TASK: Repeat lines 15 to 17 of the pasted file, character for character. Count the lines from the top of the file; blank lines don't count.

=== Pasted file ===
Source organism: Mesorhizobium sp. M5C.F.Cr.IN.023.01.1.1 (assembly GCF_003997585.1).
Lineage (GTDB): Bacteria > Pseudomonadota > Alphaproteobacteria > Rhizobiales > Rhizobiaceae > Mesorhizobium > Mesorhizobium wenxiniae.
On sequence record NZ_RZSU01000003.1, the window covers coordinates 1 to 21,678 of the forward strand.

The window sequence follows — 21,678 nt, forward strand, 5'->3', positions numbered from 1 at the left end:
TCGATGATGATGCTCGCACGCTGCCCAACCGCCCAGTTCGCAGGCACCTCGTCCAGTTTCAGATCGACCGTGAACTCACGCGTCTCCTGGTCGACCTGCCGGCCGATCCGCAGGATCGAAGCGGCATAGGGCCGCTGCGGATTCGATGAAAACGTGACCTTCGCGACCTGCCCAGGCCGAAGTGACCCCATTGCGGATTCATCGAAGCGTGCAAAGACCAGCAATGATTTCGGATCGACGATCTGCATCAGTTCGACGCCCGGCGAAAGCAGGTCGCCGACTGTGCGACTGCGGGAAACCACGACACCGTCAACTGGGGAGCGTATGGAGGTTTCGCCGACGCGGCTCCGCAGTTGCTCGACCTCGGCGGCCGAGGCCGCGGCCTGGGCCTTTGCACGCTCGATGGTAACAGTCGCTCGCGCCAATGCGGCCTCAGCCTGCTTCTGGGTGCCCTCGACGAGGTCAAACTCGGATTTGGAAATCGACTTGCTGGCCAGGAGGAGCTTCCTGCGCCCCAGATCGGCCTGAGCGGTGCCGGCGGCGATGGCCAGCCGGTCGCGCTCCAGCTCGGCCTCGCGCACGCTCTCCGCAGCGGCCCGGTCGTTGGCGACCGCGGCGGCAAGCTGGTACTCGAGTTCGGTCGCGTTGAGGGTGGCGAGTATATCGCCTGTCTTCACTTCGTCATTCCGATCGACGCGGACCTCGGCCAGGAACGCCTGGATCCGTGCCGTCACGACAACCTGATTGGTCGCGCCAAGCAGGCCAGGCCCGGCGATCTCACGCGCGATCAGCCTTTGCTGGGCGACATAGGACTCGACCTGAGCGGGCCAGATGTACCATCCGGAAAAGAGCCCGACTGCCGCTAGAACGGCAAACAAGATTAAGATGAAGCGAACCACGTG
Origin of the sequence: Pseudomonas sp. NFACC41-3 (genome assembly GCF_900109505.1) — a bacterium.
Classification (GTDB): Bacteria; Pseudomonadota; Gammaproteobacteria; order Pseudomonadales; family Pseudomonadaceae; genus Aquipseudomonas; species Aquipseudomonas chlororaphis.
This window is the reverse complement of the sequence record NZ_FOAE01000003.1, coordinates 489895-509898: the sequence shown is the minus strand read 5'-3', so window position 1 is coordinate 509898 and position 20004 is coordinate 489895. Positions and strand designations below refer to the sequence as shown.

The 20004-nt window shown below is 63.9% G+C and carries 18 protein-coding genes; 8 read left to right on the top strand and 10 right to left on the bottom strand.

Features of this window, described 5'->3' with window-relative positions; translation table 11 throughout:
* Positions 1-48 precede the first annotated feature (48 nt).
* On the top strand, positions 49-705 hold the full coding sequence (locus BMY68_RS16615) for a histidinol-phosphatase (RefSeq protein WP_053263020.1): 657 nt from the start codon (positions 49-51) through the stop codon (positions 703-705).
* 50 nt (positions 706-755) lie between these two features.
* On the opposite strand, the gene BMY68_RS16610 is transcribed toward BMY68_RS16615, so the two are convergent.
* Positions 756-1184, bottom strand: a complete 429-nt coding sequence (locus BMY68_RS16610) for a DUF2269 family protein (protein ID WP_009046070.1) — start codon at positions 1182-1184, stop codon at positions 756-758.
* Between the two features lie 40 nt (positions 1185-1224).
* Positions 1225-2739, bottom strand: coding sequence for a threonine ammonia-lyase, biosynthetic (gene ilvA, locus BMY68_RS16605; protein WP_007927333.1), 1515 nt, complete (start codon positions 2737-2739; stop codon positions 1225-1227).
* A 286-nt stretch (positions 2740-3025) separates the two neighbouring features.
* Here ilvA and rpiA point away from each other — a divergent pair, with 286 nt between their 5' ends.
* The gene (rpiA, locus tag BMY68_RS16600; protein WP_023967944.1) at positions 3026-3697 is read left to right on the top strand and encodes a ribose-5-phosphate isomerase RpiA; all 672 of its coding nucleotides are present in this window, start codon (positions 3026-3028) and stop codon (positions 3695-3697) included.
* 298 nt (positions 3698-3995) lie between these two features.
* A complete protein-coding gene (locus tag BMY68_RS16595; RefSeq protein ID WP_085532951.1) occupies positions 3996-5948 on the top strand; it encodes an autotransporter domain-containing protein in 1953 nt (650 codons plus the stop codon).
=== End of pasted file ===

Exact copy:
* Positions 756-1184, bottom strand: a complete 429-nt coding sequence (locus BMY68_RS16610) for a DUF2269 family protein (protein ID WP_009046070.1) — start codon at positions 1182-1184, stop codon at positions 756-758.
* Between the two features lie 40 nt (positions 1185-1224).
* Positions 1225-2739, bottom strand: coding sequence for a threonine ammonia-lyase, biosynthetic (gene ilvA, locus BMY68_RS16605; protein WP_007927333.1), 1515 nt, complete (start codon positions 2737-2739; stop codon positions 1225-1227).